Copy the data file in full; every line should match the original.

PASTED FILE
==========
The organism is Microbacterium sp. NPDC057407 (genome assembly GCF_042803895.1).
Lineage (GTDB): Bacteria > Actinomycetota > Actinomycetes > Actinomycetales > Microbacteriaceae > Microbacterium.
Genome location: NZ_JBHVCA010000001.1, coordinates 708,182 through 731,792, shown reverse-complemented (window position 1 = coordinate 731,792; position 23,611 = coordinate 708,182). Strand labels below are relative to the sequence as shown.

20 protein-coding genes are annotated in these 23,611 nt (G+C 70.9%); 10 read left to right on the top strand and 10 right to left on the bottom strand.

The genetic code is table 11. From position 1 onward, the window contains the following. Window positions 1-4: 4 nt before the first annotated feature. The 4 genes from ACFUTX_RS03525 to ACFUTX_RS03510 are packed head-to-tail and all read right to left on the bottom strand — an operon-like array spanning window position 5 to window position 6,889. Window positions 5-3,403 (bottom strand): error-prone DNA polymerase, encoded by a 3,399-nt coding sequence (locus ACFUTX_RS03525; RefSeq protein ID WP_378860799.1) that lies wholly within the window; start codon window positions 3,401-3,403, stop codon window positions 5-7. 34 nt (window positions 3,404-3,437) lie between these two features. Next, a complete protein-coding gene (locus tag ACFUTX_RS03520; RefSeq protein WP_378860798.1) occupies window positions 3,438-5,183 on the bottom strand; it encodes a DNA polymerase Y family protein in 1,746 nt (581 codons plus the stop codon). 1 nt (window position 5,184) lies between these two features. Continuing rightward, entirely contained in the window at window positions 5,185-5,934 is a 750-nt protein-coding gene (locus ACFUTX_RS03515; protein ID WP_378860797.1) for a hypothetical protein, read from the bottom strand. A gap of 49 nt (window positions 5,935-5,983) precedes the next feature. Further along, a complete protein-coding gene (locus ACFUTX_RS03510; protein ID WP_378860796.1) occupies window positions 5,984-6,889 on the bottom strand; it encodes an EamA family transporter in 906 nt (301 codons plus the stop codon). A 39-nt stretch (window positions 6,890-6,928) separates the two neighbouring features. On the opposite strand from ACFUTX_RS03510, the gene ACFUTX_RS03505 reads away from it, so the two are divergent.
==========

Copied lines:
The organism is Microbacterium sp. NPDC057407 (genome assembly GCF_042803895.1).
Lineage (GTDB): Bacteria > Actinomycetota > Actinomycetes > Actinomycetales > Microbacteriaceae > Microbacterium.
Genome location: NZ_JBHVCA010000001.1, coordinates 708,182 through 731,792, shown reverse-complemented (window position 1 = coordinate 731,792; position 23,611 = coordinate 708,182). Strand labels below are relative to the sequence as shown.

20 protein-coding genes are annotated in these 23,611 nt (G+C 70.9%); 10 read left to right on the top strand and 10 right to left on the bottom strand.

The genetic code is table 11. From position 1 onward, the window contains the following. Window positions 1-4: 4 nt before the first annotated feature. The 4 genes from ACFUTX_RS03525 to ACFUTX_RS03510 are packed head-to-tail and all read right to left on the bottom strand — an operon-like array spanning window position 5 to window position 6,889. Window positions 5-3,403 (bottom strand): error-prone DNA polymerase, encoded by a 3,399-nt coding sequence (locus ACFUTX_RS03525; RefSeq protein ID WP_378860799.1) that lies wholly within the window; start codon window positions 3,401-3,403, stop codon window positions 5-7. 34 nt (window positions 3,404-3,437) lie between these two features. Next, a complete protein-coding gene (locus tag ACFUTX_RS03520; RefSeq protein WP_378860798.1) occupies window positions 3,438-5,183 on the bottom strand; it encodes a DNA polymerase Y family protein in 1,746 nt (581 codons plus the stop codon). 1 nt (window position 5,184) lies between these two features. Continuing rightward, entirely contained in the window at window positions 5,185-5,934 is a 750-nt protein-coding gene (locus ACFUTX_RS03515; protein ID WP_378860797.1) for a hypothetical protein, read from the bottom strand. A gap of 49 nt (window positions 5,935-5,983) precedes the next feature. Further along, a complete protein-coding gene (locus ACFUTX_RS03510; protein ID WP_378860796.1) occupies window positions 5,984-6,889 on the bottom strand; it encodes an EamA family transporter in 906 nt (301 codons plus the stop codon). A 39-nt stretch (window positions 6,890-6,928) separates the two neighbouring features. On the opposite strand from ACFUTX_RS03510, the gene ACFUTX_RS03505 reads away from it, so the two are divergent.